Have you ever heard about the Mandela Effect? Don’t you loathe that feeling you get when you KNOW you remember the progression of a conversation and the conclusion reached by whomever you were talking to, but they remember it completely differently?

It can definitely change the tone of a discussion from frustration to, “Wait… should I be institutionalized?” Or maybe a better example is how frustrating it is when you, say, remember buying bread last time you went to the store – to the extent that you even recall being confused at how expensive it was – yet, there’s no bread anywhere in the house?

With examples such as these, it’s easy to say that maybe you misread their communication because they were giving mixed signals or you just weren’t paying enough attention.

Maybe you left the bread in the cart, or, equally likely, are actually recalling accidentally crushing the loaf a little as you put it in your trunk from the time before when you went shopping, and your memory cortex is just a bit flipped over.

But what about similar circumstances on a significantly larger, maybe even global, scale? This occurrence is actually common enough that it has been given a name.

The Mandela Effect

The Mandela Effect, named after Nelson Mandela as a prime example of the phenomena, is like candy to conspiracy theorists. Especially since there are so many examples that the mass populace has likely experienced some of this effect at some point, and the stockpile of recorded evidence makes it very hard to dispute the effect.

In fact, there’s even a full archive of a wide variety of examples that fit this model. The namesake example of these phenomena is an interesting one to look at. Personally, I don’t know much about Nelson Mandela.

But a lot of people who do claim they are very aware that he died in prison in the 1980s. They even remember seeing documentaries pertaining to his death during school.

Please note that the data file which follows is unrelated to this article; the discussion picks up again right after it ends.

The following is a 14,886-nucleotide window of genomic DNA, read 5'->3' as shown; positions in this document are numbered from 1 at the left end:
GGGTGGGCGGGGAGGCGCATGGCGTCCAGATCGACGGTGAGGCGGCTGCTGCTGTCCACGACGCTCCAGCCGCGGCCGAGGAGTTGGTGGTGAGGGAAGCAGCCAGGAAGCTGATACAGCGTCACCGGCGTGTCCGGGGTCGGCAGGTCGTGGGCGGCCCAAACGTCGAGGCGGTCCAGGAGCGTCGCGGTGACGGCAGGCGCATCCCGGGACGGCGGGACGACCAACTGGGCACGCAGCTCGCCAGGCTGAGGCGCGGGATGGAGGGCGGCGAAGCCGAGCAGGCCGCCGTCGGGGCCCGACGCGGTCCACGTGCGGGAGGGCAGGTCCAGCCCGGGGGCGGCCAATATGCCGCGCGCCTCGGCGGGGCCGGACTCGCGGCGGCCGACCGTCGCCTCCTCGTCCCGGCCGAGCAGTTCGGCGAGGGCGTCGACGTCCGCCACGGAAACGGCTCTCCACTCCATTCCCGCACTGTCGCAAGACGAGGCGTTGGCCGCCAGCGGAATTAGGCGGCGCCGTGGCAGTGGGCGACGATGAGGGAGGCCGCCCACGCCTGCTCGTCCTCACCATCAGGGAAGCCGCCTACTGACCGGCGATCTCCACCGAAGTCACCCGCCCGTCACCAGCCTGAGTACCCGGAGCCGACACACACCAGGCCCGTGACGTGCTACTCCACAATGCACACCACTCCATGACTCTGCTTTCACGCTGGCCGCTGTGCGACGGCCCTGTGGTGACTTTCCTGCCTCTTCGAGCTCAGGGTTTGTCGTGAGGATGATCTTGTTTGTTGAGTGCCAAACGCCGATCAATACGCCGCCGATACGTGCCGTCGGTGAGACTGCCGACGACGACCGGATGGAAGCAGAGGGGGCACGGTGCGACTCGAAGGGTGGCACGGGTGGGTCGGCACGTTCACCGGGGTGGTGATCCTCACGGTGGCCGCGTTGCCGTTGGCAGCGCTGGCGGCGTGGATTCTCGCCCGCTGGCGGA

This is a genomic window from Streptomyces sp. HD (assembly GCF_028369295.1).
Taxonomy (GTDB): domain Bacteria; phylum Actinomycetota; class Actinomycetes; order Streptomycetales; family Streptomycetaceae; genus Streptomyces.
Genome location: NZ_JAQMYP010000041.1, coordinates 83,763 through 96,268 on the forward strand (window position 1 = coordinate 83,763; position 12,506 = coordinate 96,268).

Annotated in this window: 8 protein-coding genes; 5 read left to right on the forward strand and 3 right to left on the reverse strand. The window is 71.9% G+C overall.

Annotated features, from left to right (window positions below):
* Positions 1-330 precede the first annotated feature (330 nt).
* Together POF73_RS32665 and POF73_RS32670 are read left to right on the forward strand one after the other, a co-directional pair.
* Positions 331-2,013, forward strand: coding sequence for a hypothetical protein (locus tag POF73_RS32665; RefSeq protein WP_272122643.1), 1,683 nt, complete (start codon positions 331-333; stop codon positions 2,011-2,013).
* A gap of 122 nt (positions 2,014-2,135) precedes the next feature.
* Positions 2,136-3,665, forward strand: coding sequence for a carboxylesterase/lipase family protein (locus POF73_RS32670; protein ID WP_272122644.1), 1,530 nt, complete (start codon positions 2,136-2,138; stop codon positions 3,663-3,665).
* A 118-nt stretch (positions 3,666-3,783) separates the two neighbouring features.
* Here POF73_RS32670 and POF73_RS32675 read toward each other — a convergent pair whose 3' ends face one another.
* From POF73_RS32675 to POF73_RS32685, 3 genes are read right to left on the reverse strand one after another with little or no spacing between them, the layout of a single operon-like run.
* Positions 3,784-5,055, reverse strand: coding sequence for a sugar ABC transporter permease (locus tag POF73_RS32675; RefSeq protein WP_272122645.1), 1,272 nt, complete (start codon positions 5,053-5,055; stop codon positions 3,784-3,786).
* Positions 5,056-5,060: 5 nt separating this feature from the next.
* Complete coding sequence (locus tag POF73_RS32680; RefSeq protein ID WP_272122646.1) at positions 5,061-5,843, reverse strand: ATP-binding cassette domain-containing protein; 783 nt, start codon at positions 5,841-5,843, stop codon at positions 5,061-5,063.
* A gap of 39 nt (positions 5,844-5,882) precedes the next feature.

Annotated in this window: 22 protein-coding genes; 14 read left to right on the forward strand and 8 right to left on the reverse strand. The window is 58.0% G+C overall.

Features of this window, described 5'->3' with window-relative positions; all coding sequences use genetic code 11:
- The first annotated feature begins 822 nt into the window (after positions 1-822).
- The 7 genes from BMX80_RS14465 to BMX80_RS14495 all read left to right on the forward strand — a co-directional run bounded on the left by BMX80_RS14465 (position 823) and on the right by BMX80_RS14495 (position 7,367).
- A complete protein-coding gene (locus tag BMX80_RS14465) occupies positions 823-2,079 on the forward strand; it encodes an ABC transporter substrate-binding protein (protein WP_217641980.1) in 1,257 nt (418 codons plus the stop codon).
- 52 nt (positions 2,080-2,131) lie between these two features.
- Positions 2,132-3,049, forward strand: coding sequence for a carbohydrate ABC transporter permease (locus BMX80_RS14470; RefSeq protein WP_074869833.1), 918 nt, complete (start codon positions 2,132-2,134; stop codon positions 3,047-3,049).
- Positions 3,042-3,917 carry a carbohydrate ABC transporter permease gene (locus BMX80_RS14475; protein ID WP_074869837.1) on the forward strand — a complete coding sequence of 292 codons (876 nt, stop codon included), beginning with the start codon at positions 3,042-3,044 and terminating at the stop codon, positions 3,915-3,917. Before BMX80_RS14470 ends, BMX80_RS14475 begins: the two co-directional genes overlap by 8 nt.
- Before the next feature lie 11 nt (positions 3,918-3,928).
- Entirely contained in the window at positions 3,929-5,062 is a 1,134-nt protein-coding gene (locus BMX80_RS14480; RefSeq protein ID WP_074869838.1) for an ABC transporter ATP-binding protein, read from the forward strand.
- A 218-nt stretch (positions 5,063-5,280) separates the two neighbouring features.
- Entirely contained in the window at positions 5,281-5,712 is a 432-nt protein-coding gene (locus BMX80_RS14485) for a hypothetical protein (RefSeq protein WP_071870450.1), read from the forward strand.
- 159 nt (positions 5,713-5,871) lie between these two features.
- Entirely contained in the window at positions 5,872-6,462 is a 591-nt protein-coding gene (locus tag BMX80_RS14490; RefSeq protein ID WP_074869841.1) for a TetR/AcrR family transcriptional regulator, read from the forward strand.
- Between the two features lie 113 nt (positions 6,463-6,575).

These people are very shocked to hear that history has it recorded as Mandela dying in his home in Johannesburg in 2013

While the effect is not easily disputable, the cause is definitely susceptible to interpretation.

When a large group of separate individuals (that are not in any way associated, directly or indirectly, with one another) all have a shared memory that conflicts with the known or documented reality, could it be a possible indication of alternate universes? Possibly our strongest argument toward the notion that our history is rewritten as key, well-funded, people decide it should be?

Others speculate that this effect can be explained simply by the misunderstandings common with mass media, the “telephone game”, mis-publications in newspapers and magazines, etc.

Personally, I feel that a lot of the examples I’ve encountered while researching this topic, and a lot of the recounting from massive multi-lingual groups, that there is something more to these phenomena than simple misunderstandings or translation confusion.

While a lot of the examples which are often brought up very well could be due to language barriers and cognitive dissonance, I do believe that a few of the key examples of the Mandela Effect have a high probability for giving us a hint that there is more to our world, and our minds, than we understand.

As always, I urge you to do some research into this fascinating topic and draw your own conclusions.